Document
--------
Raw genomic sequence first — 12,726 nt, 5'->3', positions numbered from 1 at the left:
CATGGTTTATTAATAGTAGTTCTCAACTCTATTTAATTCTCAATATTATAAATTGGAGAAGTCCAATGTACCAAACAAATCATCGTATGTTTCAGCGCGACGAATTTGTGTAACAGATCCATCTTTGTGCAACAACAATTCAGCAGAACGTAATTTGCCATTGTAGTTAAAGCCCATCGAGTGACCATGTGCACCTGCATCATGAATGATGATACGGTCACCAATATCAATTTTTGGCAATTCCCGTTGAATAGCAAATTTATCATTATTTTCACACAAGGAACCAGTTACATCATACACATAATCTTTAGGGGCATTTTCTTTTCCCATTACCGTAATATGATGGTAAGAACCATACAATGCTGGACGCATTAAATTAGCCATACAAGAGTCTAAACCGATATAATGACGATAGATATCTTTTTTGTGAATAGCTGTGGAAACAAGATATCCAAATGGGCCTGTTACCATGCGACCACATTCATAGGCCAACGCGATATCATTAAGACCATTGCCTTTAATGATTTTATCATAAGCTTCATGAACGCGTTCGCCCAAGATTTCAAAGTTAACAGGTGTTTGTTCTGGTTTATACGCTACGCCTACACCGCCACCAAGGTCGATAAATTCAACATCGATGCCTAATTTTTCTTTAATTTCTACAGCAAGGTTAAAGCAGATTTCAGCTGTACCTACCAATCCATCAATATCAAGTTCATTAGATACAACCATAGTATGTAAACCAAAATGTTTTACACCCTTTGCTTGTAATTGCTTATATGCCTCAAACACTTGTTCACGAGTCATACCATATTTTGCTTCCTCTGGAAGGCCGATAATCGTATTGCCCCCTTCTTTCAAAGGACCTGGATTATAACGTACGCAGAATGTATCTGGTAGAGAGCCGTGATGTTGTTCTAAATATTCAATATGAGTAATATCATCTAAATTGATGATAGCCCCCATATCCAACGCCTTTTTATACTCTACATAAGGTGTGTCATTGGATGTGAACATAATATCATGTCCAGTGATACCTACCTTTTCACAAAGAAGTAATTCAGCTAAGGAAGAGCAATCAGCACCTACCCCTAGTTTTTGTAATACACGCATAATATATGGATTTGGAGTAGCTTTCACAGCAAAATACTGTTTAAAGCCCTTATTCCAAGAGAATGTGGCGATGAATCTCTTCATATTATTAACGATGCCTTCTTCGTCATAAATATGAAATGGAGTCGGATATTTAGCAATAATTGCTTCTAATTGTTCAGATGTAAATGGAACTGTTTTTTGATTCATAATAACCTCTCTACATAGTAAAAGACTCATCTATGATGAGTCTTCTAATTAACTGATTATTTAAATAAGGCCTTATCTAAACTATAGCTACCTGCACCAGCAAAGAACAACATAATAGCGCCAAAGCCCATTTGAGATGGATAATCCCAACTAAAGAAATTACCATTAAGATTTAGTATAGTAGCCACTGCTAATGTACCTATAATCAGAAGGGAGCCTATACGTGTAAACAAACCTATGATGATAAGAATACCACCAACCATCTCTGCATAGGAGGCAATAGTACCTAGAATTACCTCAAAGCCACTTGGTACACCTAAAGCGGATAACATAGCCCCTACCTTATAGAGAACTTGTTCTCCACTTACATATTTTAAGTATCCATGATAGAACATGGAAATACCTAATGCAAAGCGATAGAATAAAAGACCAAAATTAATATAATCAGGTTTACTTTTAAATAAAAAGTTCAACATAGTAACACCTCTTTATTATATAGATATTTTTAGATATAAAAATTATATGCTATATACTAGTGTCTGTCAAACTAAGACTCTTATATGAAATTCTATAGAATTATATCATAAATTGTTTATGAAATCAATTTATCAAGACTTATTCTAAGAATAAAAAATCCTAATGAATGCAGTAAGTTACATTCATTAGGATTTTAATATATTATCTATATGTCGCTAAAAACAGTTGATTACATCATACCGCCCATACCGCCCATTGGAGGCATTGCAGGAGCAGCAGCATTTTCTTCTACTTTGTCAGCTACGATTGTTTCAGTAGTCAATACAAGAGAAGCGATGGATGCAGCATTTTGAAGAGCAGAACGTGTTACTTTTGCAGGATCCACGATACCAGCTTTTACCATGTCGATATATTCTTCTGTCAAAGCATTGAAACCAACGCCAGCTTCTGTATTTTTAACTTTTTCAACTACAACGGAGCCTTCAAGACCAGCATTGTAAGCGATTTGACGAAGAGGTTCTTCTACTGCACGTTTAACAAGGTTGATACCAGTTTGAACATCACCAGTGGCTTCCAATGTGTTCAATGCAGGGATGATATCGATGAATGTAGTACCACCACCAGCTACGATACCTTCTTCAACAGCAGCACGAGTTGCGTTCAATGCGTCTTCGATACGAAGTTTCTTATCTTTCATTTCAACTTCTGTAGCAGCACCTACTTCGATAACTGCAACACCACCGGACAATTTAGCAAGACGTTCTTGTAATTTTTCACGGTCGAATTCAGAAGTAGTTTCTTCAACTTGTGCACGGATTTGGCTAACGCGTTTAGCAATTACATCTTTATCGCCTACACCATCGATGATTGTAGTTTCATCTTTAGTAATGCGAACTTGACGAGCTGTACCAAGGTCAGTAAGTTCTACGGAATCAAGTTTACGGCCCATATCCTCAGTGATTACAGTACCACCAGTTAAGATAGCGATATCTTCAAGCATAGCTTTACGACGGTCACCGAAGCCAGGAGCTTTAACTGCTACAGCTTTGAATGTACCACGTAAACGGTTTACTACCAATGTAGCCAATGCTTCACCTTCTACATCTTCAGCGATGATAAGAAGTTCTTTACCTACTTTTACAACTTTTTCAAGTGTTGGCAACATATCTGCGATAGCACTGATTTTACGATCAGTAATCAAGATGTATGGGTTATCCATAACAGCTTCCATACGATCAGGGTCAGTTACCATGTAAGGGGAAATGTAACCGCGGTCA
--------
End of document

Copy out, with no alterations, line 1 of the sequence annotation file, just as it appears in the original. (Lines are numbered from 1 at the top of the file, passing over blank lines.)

Raw genomic sequence first — 12,726 nt, 5'->3', positions numbered from 1 at the left: